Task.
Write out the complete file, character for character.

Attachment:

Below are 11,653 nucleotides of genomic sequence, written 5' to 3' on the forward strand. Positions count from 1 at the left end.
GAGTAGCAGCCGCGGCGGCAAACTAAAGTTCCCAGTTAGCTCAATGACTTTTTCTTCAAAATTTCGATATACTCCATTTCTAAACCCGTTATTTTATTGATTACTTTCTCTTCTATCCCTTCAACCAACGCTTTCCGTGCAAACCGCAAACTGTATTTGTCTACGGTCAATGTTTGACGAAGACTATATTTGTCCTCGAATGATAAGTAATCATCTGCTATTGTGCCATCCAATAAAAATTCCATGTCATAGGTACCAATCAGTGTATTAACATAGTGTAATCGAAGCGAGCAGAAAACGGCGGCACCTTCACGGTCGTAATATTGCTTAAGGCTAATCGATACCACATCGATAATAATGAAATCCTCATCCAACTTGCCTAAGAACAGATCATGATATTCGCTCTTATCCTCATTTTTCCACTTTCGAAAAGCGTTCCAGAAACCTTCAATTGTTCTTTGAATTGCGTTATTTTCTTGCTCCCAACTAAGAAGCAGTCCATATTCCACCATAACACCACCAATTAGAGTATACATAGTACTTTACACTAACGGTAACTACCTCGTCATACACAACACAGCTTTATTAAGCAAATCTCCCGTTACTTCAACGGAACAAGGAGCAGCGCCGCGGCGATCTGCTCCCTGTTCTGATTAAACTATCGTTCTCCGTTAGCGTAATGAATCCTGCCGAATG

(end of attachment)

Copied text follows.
Below are 11,653 nucleotides of genomic sequence, written 5' to 3' on the forward strand. Positions count from 1 at the left end.
GAGTAGCAGCCGCGGCGGCAAACTAAAGTTCCCAGTTAGCTCAATGACTTTTTCTTCAAAATTTCGATATACTCCATTTCTAAACCCGTTATTTTATTGATTACTTTCTCTTCTATCCCTTCAACCAACGCTTTCCGTGCAAACCGCAAACTGTATTTGTCTACGGTCAATGTTTGACGAAGACTATATTTGTCCTCGAATGATAAGTAATCATCTGCTATTGTGCCATCCAATAAAAATTCCATGTCATAGGTACCAATCAGTGTATTAACATAGTGTAATCGAAGCGAGCAGAAAACGGCGGCACCTTCACGGTCGTAATATTGCTTAAGGCTAATCGATACCACATCGATAATAATGAAATCCTCATCCAACTTGCCTAAGAACAGATCATGATATTCGCTCTTATCCTCATTTTTCCACTTTCGAAAAGCGTTCCAGAAACCTTCAATTGTTCTTTGAATTGCGTTATTTTCTTGCTCCCAACTAAGAAGCAGTCCATATTCCACCATAACACCACCAATTAGAGTATACATAGTACTTTACACTAACGGTAACTACCTCGTCATACACAACACAGCTTTATTAAGCAAATCTCCCGTTACTTCAACGGAACAAGGAGCAGCGCCGCGGCGATCTGCTCCCTGTTCTGATTAAACTATCGTTCTCCGTTAGCGTAATGAATCCTGCCGAATG